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Flurry of temp workers fill posts during winter storms

A New Yorker walks over a snow covered street on the Upper East Side on New York as a major snow storms hits the Northeast possibly dumping up to 18 inches of snow in the city.

TEXT OF STORY

Bob Moon: Can you imagine plowing every street in New York City? Actually, you had to imagine it ever since the big weekend snowstorm, because the street crews just now got around to finishing that mammoth job. Thousands of stranded air travelers were still being re-booked on flights home today.

We know that the storm buried New York under almost two feet of snow. But calculating the cost of it all may take longer. The mayor's office says there's a rule of thumb that every inch of snow costs $1 million to clean up. It's harder still to figure how much the storm set back thousands of New York businesses, which had to close their doors or get by on short staff. Marketplace's Gregory Warner reports.


Gregory Warner: When the snow falls, it's the temp agencies that get the call. At Bon Temps in Manhattan, the phones started Monday morning at six.

Nicole Kaufman: And it just rang all day long.

Nicole Kaufman says it was, by a long shot, her busiest day in 25 years.

Kaufman: We sent in receptionists, we sent in secretaries, we sent in administrative assistants, and some of these people -- just a few of them, of course -- are still there today. And that's a nice feeling, isn't it?

As for people that did not -- or still have not -- been able to get to work, some will lose vacation time, others get a snow day. Depends on your company.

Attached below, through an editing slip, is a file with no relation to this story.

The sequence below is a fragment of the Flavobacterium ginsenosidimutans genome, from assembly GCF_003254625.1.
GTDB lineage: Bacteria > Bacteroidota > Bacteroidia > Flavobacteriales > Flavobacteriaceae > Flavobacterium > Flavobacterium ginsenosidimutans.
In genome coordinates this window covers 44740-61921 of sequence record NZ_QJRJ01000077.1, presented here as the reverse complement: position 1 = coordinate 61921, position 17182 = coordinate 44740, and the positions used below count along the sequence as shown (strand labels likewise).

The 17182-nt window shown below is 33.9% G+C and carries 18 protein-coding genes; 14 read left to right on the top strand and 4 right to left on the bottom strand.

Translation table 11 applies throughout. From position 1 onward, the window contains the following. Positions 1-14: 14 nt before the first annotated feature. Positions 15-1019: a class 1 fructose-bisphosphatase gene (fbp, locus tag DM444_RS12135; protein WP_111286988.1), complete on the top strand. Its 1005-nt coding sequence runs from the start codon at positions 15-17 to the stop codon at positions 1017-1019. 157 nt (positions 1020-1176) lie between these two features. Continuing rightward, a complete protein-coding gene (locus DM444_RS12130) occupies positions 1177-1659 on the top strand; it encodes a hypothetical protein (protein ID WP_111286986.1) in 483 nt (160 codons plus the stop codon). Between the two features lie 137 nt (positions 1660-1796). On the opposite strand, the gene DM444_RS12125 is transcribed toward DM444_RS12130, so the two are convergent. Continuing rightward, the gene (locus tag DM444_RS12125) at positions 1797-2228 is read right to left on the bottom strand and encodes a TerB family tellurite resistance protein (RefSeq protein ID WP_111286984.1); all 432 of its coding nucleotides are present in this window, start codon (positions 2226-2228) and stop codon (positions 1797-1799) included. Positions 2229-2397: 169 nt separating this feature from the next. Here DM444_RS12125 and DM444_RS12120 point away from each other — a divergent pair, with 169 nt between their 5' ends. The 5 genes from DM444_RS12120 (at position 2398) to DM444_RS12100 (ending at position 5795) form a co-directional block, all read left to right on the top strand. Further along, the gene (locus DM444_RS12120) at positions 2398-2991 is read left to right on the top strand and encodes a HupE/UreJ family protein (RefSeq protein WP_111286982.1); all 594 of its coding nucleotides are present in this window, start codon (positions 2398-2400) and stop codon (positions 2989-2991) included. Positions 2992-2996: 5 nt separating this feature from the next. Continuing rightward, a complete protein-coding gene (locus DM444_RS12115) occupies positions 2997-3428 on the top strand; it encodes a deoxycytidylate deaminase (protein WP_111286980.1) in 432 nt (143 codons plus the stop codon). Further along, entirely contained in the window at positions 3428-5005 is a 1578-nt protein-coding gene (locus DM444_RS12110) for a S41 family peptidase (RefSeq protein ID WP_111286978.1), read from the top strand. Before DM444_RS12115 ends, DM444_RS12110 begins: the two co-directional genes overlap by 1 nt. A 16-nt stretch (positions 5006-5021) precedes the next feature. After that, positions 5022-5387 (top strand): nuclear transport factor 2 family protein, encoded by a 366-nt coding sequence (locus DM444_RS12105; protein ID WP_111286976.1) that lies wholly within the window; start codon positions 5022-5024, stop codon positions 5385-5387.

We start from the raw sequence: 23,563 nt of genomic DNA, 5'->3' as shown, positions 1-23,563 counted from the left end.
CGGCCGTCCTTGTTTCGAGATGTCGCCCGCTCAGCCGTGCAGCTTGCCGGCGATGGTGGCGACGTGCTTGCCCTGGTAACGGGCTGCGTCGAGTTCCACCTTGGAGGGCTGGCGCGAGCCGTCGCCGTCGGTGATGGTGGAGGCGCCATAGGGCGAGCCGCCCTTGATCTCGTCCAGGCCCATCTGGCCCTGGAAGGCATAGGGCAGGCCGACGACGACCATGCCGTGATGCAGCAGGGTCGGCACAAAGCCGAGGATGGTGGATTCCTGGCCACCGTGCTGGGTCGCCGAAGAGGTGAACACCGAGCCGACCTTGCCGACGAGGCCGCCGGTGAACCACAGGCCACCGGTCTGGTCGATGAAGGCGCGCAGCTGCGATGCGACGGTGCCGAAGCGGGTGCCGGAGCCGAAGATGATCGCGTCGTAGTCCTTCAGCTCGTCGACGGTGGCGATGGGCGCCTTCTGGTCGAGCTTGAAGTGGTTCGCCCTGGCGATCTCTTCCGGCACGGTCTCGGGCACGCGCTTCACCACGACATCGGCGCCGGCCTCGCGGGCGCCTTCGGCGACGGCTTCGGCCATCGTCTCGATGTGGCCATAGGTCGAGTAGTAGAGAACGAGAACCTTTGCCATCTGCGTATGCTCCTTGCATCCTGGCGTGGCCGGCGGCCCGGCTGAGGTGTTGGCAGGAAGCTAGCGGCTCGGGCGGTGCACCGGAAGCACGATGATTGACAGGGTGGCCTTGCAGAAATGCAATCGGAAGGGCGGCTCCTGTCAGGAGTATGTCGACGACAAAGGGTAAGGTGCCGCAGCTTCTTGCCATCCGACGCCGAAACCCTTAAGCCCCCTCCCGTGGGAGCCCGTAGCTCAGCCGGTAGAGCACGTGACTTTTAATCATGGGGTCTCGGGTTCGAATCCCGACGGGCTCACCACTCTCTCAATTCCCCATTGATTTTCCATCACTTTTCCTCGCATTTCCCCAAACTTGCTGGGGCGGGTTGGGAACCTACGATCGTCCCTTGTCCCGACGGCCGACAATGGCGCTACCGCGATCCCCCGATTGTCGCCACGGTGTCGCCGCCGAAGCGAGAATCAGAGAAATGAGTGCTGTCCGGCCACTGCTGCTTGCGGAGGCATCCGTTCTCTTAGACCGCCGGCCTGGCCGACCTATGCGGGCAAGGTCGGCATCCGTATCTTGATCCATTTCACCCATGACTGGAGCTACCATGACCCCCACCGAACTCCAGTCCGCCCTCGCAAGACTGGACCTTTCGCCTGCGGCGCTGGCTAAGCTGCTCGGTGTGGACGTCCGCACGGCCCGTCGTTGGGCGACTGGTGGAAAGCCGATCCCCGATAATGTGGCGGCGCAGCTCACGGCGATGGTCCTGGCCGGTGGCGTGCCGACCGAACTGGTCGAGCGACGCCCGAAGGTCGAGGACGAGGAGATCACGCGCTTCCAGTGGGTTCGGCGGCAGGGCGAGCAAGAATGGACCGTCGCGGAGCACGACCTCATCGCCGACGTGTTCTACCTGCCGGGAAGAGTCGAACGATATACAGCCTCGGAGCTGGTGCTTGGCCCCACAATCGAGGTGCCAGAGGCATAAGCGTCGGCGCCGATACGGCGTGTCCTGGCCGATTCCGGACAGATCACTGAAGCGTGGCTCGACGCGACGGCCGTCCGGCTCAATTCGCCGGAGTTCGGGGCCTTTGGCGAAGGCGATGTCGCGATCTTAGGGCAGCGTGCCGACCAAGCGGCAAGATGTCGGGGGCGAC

At the financial services firm RR Donelly, Paul Lemma told me that human resources makes that decision.

Paul Lemma: They haven't made any decision yet but, no pun intended, we were able to weather the storm here.

By paying a lot of overtime to their skeleton crew, and ordering in.

Lemma: Pizzas for everyone, and sandwiches, and Chinese food and sushi, those type of places were running in lower Manhattan.

And how about those restaurants? In hard-hit South Brooklyn, one diner owner had all his stranded waiters sleeping upstairs in a single bed. Then there was the lone Chinese restaurant that kept its doors open Monday after the blizzard on Sheepshead Bay Road.

Ned Berke: And there was just a ton of people inside the place. Yeah, this is a little takeout, a little New York takeout Chinese place.

Ned Berke is a blogger for Sheepshead Bites.

Berke: And I see there's just one guy working the stove! And he's not answering the phone, which is ringing off the hook.

Further south, down in Philadelphia, I'm Gregory Warner for Marketplace.

About the author

Gregory Warner is a senior reporter covering the economics and business of healthcare for the entire Marketplace portfolio.
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